On February 17, 2016, the U.S. Treasury released new regulations (the New FIRPTA Regulations) that reflect changes that the Protecting Americans from Tax Hikes Act of 2015 (the PATH Act) made to the Foreign Investment in Real Property Tax Act of 1980 (FIRPTA), which was the subject of a prior QuickStudy. Four provisions of PATH and the New FIRPTA Regulations are particularly noteworthy.

Increased FIRPTA Withholding Rate

Generally, FIRPTA requires foreign taxpayers to file and pay income tax on the gain resulting from the disposition of a United States real property interest (USRPI). To promote tax compliance, sellers of USRPIs have historically been required to withhold ten percent (10%) on gross proceeds. The PATH Act increased the FIRPTA withholding tax rate to fifteen percent (15%) of gross sales proceeds and the New FIRPTA Regulations now reflect this change in law. 

Foreign Pension Fund Exemption

The PATH Act completely exempted qualified foreign pension funds investing in United States commercial real estate from FIRPTA taxation. The New FIRPTA Regulations address this change in law by providing that FIRPTA and the associated FIRPTA withholding tax does not apply to USRPIs held directly (or indirectly through one or more partnerships) by a qualified foreign pension fund  provided that it presents a certificate of non-foreign status prior to a transfer of a USRPI. The New FIRPTA Regulations now clarify that a qualified foreign pension fund is not a foreign person for the purposes of FIRPTA.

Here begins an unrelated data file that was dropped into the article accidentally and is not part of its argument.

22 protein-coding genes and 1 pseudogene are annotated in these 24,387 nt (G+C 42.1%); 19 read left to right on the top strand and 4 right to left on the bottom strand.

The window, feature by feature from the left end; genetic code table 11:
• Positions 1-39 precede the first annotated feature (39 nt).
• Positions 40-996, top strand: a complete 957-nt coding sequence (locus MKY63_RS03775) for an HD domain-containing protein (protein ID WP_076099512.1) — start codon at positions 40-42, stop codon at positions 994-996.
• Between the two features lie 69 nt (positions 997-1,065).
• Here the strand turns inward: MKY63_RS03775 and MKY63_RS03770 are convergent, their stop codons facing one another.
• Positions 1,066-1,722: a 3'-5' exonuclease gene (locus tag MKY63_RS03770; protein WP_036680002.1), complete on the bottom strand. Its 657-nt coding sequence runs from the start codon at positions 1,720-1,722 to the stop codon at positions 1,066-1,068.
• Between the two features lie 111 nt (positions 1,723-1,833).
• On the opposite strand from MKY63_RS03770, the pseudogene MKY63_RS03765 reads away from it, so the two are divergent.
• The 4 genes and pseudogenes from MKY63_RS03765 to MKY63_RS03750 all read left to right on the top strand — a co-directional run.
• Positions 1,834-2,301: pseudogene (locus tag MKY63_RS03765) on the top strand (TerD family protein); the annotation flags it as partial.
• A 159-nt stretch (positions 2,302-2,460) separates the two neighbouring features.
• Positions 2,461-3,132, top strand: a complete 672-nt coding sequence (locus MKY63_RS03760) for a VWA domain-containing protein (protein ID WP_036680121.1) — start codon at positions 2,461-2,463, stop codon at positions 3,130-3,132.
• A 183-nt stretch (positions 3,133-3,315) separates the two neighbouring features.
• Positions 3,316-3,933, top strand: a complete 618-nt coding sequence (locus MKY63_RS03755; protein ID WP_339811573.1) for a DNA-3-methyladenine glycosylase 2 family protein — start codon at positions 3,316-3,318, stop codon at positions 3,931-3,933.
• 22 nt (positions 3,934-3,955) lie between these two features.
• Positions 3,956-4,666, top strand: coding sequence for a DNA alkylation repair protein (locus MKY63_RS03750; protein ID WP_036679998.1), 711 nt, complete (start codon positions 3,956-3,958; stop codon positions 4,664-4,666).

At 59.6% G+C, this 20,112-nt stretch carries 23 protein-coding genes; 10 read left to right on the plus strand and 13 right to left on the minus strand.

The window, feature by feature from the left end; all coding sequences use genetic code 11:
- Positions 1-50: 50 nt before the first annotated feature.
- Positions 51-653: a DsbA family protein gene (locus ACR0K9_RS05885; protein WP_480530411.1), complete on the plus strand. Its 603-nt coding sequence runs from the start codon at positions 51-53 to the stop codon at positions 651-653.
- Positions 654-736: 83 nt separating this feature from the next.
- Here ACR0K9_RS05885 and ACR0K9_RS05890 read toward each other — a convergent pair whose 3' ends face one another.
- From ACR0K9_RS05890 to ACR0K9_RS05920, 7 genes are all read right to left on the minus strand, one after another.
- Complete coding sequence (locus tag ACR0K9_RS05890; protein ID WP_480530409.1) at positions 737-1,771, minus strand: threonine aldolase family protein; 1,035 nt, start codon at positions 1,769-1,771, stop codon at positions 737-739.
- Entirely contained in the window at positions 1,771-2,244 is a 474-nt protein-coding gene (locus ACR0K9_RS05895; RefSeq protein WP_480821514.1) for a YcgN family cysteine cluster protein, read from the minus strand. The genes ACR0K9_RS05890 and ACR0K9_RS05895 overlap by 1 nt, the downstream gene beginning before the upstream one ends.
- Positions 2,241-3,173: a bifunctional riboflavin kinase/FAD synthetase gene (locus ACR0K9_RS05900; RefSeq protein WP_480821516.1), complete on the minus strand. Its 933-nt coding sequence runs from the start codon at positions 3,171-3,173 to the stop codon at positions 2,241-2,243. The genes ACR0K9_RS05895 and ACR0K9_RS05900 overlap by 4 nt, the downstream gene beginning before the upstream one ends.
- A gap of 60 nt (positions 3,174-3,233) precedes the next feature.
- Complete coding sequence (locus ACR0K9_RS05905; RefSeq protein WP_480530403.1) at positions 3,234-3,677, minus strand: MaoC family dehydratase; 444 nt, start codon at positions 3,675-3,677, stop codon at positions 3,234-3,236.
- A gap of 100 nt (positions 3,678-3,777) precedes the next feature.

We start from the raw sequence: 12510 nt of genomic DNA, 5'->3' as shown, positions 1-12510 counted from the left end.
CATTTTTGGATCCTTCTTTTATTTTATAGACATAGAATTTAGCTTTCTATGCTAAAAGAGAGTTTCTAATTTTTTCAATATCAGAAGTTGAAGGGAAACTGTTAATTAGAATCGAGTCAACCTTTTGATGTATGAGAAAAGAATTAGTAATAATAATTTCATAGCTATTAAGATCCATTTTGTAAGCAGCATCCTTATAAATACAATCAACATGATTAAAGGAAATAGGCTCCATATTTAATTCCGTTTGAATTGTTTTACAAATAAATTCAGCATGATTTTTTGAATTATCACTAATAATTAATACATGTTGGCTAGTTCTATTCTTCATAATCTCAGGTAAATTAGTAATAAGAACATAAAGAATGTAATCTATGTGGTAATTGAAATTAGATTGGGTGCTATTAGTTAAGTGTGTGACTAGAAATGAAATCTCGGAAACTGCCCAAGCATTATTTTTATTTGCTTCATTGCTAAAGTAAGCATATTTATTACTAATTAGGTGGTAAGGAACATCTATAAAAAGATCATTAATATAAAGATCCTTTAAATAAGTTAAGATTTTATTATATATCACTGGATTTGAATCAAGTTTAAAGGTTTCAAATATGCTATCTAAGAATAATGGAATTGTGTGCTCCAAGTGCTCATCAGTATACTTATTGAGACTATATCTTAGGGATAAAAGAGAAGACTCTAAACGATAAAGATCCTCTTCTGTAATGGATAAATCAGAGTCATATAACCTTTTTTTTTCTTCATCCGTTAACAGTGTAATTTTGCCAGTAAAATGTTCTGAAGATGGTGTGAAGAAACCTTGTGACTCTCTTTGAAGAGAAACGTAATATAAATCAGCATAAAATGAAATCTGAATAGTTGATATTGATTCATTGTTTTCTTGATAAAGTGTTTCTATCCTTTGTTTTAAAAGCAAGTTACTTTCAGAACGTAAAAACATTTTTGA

Restricted Cleansing Exception for REITs and RICs

Previously, a domestic corporation could “cleanse” itself of a FIRPTA taint by disposing of all of the USRPIs that it held during the applicable testing period (generally, the prior five years) in taxable transactions. The PATH Act imposed a limitation on this so-called cleansing exception by providing that it does not apply to a corporation if it (or a predecessor) was a real estate investment trust or a regulated investment company during the applicable testing period (generally, the prior five years). This limitation is effective for dispositions that occur on or after December 18, 2015. The New FIRPTA Regulations reflect this change in law.

FIRPTA Certificate Filing Location

For several years it has been unclear whether the various FIRPTA certificates, statements, and elections that must be filed with the Internal Revenue Service (IRS) should be sent to the IRS service center in Philadelphia, PA or to the IRS service center in Ogden, UT. The New FIRPTA Regulations resolve this ambiguity by providing that all FIRPTA related filings should be sent to the Ogden, UT service center. The mailing address for this service center is “Ogden Service Center, P.O. Box 409101, Ogden UT 84409.”